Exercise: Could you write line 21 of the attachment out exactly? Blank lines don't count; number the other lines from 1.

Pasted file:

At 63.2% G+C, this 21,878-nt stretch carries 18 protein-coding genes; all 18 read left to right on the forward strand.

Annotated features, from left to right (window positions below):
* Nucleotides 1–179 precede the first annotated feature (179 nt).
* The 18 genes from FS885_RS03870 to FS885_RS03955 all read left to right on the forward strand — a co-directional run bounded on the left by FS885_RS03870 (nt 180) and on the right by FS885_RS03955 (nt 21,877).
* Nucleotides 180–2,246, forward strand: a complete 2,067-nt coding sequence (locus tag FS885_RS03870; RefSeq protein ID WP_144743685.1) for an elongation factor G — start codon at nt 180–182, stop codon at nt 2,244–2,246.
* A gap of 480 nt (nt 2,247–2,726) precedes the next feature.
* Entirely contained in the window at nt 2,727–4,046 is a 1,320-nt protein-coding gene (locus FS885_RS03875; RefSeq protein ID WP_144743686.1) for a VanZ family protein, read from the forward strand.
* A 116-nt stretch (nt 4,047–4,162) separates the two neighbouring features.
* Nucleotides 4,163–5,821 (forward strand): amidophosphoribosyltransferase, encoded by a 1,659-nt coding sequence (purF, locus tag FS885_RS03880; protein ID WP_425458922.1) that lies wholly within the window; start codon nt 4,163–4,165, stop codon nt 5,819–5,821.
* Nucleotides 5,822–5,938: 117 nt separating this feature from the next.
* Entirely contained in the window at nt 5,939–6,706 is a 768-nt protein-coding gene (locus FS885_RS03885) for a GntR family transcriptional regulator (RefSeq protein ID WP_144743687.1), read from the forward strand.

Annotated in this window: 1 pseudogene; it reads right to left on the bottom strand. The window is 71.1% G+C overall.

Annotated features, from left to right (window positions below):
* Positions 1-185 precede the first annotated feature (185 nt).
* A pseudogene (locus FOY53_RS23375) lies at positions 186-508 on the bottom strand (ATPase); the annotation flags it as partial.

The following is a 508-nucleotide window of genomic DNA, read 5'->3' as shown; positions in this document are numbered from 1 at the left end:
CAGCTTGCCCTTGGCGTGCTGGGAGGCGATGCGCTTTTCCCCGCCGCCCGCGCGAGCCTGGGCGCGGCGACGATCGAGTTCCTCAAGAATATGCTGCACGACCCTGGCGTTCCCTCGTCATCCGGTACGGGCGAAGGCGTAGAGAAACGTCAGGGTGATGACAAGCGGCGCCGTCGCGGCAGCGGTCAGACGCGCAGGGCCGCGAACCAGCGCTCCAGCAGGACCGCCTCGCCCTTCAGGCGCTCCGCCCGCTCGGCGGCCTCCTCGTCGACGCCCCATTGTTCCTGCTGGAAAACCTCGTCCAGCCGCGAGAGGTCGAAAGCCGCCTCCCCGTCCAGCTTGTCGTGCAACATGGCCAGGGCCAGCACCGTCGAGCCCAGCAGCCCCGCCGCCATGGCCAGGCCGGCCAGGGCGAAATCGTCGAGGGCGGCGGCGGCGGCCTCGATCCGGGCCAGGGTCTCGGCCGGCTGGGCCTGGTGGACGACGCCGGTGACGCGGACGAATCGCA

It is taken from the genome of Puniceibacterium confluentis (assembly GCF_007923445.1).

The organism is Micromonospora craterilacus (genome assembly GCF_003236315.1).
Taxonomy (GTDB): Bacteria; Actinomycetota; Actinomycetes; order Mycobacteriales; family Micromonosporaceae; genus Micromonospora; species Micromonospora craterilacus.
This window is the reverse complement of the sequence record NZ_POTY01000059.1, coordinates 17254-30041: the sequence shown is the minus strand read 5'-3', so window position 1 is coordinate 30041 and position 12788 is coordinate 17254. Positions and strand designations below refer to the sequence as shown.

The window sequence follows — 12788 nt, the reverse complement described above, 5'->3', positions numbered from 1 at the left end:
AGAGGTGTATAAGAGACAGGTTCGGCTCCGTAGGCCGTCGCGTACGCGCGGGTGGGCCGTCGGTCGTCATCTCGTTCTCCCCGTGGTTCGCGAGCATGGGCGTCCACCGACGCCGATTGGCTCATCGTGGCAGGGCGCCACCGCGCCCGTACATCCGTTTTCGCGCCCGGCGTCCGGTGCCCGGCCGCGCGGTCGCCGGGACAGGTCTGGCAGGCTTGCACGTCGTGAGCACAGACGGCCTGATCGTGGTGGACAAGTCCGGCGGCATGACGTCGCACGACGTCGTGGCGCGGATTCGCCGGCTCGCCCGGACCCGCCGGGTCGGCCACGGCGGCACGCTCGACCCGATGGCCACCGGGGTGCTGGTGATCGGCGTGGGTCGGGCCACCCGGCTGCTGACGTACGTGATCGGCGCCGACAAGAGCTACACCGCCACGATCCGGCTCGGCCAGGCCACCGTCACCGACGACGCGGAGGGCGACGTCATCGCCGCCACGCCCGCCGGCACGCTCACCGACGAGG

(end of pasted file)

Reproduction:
This window is the reverse complement of the sequence record NZ_POTY01000059.1, coordinates 17254-30041: the sequence shown is the minus strand read 5'-3', so window position 1 is coordinate 30041 and position 12788 is coordinate 17254. Positions and strand designations below refer to the sequence as shown.